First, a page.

There are many who are in need of encouragement at this time of year. They don’t need a Christmas present; they need His Christmas presence. They need to be reminded of what this season is all about. It is not about things. It is not about presents.  These things have their place, but we need to remember the essential message of Christmas, which is Immanuel—God is with us. And for the hurting person, the lonely person, the sorrowing person, this is the time of year to bring the gift of encouragement to them and say, ‘The message of Christmas is: God will be with you. God will help you. God will strengthen you’.

When is God with Us? He is here with us here as we sing hymn beside the Chritmas tree. But there are so many other times God is with us:

1.  God is with us when trouble strikes.
  I remember standing in the little prison at Philippi many years ago. It was there that Paul and Silas sat in the dark, their wounds bleeding from the whipping they had received. But Immanuel was there. God was with them. He was with them as they sang hymns of worship.   He was with them when trouble struck.  He will be with you when trouble strikes in your life. That is the true meaning of Immanuel.

2.  God is with us in our despair.220px-Dickens-at-the-Blacking-Warehouse.jpg
Medical doctors remind us that Christmas time can be a time of despair for many people. Perhaps this is because the season itself is a busy one with high expectations for happiness. And in this rush to do so many heroic things, we begin to find the load upon us growing heavier and heavier. We are supposed to be happy like everyone us, but that doesn’t always happen. Despair sets in and then guilt etc.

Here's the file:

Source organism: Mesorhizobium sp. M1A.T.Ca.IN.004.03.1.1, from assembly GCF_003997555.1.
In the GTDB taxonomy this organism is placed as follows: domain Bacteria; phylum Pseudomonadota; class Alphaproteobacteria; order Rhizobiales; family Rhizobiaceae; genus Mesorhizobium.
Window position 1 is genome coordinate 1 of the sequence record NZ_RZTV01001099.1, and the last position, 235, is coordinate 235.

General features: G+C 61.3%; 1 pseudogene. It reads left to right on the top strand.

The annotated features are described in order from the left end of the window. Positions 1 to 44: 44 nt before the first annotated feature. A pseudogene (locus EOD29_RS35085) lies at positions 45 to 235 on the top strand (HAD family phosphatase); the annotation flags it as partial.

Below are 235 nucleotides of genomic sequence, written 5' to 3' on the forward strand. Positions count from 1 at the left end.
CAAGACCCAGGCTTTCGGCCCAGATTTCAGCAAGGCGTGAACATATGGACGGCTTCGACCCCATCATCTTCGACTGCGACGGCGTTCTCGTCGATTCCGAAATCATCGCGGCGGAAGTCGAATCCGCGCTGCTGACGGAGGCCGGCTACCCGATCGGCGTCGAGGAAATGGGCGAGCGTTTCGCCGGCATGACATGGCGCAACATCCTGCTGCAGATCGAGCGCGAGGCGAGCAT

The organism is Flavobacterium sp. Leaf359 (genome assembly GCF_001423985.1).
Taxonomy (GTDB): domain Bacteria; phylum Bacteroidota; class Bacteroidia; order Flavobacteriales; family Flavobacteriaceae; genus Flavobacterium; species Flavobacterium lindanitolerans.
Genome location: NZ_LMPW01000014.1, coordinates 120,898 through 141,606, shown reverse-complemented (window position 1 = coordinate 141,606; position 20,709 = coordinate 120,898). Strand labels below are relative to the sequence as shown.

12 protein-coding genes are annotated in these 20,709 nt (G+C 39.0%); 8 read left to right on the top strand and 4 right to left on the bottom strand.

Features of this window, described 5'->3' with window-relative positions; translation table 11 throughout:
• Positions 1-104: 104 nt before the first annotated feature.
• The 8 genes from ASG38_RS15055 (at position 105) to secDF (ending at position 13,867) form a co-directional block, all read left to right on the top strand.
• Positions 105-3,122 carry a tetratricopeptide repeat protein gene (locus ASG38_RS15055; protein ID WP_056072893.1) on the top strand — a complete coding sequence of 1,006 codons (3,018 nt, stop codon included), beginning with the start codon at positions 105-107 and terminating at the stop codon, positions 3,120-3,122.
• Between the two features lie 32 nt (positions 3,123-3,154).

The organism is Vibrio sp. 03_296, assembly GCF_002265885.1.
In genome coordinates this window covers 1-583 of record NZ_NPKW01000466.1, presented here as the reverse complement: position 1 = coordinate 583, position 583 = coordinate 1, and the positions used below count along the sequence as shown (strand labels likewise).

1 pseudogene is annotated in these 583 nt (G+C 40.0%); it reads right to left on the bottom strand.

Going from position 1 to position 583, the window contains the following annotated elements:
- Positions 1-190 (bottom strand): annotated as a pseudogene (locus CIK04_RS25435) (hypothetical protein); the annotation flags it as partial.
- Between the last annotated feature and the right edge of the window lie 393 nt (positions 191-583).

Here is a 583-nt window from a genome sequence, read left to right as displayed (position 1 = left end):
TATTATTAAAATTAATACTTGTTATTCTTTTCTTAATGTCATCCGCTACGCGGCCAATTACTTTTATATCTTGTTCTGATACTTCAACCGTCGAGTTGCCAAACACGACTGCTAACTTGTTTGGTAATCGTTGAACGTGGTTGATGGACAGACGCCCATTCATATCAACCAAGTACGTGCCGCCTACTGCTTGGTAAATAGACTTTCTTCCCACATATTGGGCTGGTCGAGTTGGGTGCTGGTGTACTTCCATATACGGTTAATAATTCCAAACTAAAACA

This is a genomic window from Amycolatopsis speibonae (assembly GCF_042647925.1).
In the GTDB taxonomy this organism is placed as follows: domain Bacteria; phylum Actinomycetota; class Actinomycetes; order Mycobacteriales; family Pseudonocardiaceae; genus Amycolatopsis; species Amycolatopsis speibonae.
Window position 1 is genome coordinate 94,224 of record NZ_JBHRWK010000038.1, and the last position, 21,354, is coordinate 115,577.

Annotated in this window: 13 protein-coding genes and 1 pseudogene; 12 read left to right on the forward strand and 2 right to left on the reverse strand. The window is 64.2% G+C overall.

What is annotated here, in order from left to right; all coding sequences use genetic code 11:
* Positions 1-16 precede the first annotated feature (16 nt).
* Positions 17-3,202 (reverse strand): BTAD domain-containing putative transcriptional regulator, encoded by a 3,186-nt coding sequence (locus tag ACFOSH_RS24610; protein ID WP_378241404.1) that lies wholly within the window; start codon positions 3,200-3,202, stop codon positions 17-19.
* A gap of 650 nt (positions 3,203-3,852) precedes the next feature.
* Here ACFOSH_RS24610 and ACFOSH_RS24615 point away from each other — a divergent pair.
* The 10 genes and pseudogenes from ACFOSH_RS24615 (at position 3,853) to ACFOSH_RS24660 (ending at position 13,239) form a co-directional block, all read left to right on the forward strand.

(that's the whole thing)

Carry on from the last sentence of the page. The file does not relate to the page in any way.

*I am reminded of Charles Dickens. When he was 12, his father suffered several embarrassing financial setbacks and young Charles had to go to work in a shoe polish factory called the Blacking Warehouse. I have a picture of him slumped over a lonely desk, his face buried in his forearm, his hands black with polish, his heart filled with sorrow. He had been removed from school, from his happy life, and his country home. The family now lived in squalor and his father was hauled off to jail for failure to pay a $50 pound bill to a local baker.  This experience haunted him for the rest of his life and led his writing the  Christmas Carol, which in his day was read only second to the Bible itself.